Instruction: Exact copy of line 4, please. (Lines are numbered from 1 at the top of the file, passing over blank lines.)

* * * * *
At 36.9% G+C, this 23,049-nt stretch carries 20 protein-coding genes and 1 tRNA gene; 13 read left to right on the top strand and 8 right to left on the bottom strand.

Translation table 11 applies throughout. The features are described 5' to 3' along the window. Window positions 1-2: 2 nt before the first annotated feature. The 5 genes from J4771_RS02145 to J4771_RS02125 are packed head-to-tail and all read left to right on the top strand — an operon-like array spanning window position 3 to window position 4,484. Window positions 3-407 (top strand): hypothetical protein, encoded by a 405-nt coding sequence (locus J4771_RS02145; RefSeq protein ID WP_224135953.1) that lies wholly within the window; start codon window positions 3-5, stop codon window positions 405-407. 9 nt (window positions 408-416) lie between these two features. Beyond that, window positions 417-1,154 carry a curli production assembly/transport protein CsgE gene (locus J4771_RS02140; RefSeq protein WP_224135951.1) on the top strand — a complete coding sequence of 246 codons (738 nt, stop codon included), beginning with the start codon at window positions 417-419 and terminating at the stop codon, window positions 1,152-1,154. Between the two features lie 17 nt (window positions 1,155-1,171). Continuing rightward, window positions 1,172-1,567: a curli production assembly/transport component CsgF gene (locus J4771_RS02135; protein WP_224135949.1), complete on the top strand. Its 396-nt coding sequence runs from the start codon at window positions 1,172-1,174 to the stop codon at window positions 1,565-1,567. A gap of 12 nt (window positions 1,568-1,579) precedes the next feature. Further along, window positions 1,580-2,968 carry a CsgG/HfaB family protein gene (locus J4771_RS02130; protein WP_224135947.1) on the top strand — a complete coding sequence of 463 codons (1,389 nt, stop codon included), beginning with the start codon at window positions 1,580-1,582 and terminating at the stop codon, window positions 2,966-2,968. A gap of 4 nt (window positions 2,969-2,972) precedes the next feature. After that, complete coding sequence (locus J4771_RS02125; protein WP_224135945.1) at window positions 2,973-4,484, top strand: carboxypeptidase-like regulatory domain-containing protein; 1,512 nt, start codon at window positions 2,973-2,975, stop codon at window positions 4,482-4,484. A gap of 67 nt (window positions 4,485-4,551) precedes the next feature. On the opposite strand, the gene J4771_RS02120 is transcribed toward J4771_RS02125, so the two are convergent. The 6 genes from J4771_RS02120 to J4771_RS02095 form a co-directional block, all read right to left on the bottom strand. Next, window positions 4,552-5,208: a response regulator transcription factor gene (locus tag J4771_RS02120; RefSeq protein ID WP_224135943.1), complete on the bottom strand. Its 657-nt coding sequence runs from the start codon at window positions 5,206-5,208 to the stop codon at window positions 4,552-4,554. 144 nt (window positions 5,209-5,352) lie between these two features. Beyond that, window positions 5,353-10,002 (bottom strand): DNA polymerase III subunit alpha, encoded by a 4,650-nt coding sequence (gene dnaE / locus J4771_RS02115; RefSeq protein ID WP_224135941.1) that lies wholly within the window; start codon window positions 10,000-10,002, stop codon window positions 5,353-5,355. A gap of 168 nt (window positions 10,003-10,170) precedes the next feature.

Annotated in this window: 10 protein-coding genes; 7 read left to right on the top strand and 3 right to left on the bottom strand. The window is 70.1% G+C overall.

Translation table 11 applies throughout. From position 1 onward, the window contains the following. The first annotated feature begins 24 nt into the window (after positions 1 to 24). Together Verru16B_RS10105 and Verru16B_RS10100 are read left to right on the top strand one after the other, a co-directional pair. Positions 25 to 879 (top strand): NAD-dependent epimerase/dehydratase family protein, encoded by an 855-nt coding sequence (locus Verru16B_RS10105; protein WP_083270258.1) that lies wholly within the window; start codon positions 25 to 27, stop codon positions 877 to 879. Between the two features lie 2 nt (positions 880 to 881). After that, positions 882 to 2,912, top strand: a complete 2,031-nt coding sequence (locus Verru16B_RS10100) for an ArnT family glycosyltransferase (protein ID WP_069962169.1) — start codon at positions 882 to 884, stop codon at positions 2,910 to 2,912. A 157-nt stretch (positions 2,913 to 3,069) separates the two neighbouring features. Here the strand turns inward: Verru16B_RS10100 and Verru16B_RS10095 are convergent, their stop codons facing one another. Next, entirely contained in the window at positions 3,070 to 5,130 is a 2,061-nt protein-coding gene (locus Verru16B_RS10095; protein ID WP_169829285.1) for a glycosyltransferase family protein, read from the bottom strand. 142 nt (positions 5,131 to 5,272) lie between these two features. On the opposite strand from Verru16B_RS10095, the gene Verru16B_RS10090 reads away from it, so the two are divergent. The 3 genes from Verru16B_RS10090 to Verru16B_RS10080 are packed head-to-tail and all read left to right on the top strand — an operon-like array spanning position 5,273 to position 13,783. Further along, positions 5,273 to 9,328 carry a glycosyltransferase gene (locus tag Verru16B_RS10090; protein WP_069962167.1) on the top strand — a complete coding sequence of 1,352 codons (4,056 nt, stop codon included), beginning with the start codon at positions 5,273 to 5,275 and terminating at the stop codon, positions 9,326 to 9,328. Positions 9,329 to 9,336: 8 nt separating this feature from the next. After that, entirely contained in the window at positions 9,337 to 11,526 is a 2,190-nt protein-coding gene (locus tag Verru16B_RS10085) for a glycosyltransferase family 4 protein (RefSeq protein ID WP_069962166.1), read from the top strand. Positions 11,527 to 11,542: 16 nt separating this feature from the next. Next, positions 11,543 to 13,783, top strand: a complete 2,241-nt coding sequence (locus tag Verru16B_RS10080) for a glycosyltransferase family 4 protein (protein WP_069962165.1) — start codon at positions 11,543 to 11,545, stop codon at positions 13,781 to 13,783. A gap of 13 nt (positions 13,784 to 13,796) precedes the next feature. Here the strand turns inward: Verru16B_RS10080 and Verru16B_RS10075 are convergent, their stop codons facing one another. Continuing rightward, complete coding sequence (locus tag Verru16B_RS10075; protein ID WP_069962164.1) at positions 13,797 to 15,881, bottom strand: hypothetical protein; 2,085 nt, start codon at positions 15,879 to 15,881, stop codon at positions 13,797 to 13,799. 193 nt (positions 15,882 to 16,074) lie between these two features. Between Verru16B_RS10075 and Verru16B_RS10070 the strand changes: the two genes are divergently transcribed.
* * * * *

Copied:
Translation table 11 applies throughout. From position 1 onward, the window contains the following. The first annotated feature begins 24 nt into the window (after positions 1 to 24). Together Verru16B_RS10105 and Verru16B_RS10100 are read left to right on the top strand one after the other, a co-directional pair. Positions 25 to 879 (top strand): NAD-dependent epimerase/dehydratase family protein, encoded by an 855-nt coding sequence (locus Verru16B_RS10105; protein WP_083270258.1) that lies wholly within the window; start codon positions 25 to 27, stop codon positions 877 to 879. Between the two features lie 2 nt (positions 880 to 881). After that, positions 882 to 2,912, top strand: a complete 2,031-nt coding sequence (locus Verru16B_RS10100) for an ArnT family glycosyltransferase (protein ID WP_069962169.1) — start codon at positions 882 to 884, stop codon at positions 2,910 to 2,912. A 157-nt stretch (positions 2,913 to 3,069) separates the two neighbouring features. Here the strand turns inward: Verru16B_RS10100 and Verru16B_RS10095 are convergent, their stop codons facing one another. Next, entirely contained in the window at positions 3,070 to 5,130 is a 2,061-nt protein-coding gene (locus Verru16B_RS10095; protein ID WP_169829285.1) for a glycosyltransferase family protein, read from the bottom strand. 142 nt (positions 5,131 to 5,272) lie between these two features. On the opposite strand from Verru16B_RS10095, the gene Verru16B_RS10090 reads away from it, so the two are divergent. The 3 genes from Verru16B_RS10090 to Verru16B_RS10080 are packed head-to-tail and all read left to right on the top strand — an operon-like array spanning position 5,273 to position 13,783. Further along, positions 5,273 to 9,328 carry a glycosyltransferase gene (locus tag Verru16B_RS10090; protein WP_069962167.1) on the top strand — a complete coding sequence of 1,352 codons (4,056 nt, stop codon included), beginning with the start codon at positions 5,273 to 5,275 and terminating at the stop codon, positions 9,326 to 9,328. Positions 9,329 to 9,336: 8 nt separating this feature from the next. After that, entirely contained in the window at positions 9,337 to 11,526 is a 2,190-nt protein-coding gene (locus tag Verru16B_RS10085) for a glycosyltransferase family 4 protein (RefSeq protein ID WP_069962166.1), read from the top strand. Positions 11,527 to 11,542: 16 nt separating this feature from the next. Next, positions 11,543 to 13,783, top strand: a complete 2,241-nt coding sequence (locus tag Verru16B_RS10080) for a glycosyltransferase family 4 protein (protein WP_069962165.1) — start codon at positions 11,543 to 11,545, stop codon at positions 13,781 to 13,783. A gap of 13 nt (positions 13,784 to 13,796) precedes the next feature. Here the strand turns inward: Verru16B_RS10080 and Verru16B_RS10075 are convergent, their stop codons facing one another. Continuing rightward, complete coding sequence (locus tag Verru16B_RS10075; protein ID WP_069962164.1) at positions 13,797 to 15,881, bottom strand: hypothetical protein; 2,085 nt, start codon at positions 15,879 to 15,881, stop codon at positions 13,797 to 13,799. 193 nt (positions 15,882 to 16,074) lie between these two features. Between Verru16B_RS10075 and Verru16B_RS10070 the strand changes: the two genes are divergently transcribed.